[slider]Chancellor of the Exchequer Philip Hammond has pledged a huge increase in the target for building new homes in England, setting out plans in his Budget to raise the tally to 300,000 a year by the mid 2020s.
Speaking on the BBC’s Andrew Marr Show about his upcoming speech last weekend, Mr Hammond said it was “not acceptable” that young people find it hard to get on the housing ladder and that building more homes to ease the shortage of supply would be a key way to “pledge to the next generation“.
The chancellor detailed how he would seek to the target in the Budget, saying up to £44 billion of loans and guarantees would be provided by the government – suggesting he had gone at least some of the way to meeting Sajid Javid’s reported request for £50 billion to fund a mass housebuilding plan.
Saying the government could not simply “pour money in to” the problem and that there was no “silver bullet” to deal with the issue, Mr Hammond had told Mr Marr that many of the measures needed to boost building are not about money, but the law. This includes help for smaller construction firms to get a fair share of the workload, making it easier to get planning permission and ensuring that, once permission is in place, construction work starts sooner.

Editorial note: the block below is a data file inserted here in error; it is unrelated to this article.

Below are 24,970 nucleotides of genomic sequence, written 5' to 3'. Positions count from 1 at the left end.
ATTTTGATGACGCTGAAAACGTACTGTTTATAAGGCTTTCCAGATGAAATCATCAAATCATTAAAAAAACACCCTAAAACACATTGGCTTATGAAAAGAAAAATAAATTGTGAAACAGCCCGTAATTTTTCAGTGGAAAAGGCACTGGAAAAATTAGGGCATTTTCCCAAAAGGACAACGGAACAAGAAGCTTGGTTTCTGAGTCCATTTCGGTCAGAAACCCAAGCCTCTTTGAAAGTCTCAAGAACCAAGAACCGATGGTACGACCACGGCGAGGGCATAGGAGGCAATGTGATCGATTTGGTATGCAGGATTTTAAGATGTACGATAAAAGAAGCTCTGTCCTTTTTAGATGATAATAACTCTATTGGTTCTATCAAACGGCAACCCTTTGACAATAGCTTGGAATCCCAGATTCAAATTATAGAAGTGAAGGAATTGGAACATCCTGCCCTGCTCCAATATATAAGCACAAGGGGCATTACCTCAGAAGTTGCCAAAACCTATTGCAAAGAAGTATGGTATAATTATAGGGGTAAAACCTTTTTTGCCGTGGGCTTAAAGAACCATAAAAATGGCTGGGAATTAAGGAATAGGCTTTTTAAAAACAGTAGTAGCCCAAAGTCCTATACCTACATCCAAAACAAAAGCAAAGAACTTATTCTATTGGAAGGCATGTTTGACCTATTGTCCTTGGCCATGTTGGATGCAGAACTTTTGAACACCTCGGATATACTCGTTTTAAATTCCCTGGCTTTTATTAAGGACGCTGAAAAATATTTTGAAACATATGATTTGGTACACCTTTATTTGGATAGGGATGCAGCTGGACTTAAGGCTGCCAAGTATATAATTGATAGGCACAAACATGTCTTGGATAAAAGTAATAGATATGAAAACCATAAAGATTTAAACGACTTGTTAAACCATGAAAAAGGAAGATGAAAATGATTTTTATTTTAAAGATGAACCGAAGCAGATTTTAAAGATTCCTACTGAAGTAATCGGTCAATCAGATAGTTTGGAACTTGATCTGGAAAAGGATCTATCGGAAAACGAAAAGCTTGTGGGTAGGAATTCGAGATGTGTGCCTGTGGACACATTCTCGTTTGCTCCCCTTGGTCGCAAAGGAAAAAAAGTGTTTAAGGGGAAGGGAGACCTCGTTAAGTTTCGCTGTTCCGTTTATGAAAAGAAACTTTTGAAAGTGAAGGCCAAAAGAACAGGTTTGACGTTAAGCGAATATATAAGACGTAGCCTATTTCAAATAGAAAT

Many of those who are currently renting their homes might wonder whether the government can genuinely meet this target, however. In 2015, it set a goal of building one million new homes over five years, but the 200,000 a year figure needed to keep pace has proved beyond the construction industry until the last 12 months, when 217,000 were built.
The 217,000 figure was welcomed in a speech last week by Mr Javid, but he warned that there are many people who are resistant to further building, noting that many “baby boomers” who have paid off their mortgages believe young people are only held back from buying homes by lifestyle choices, not affordability.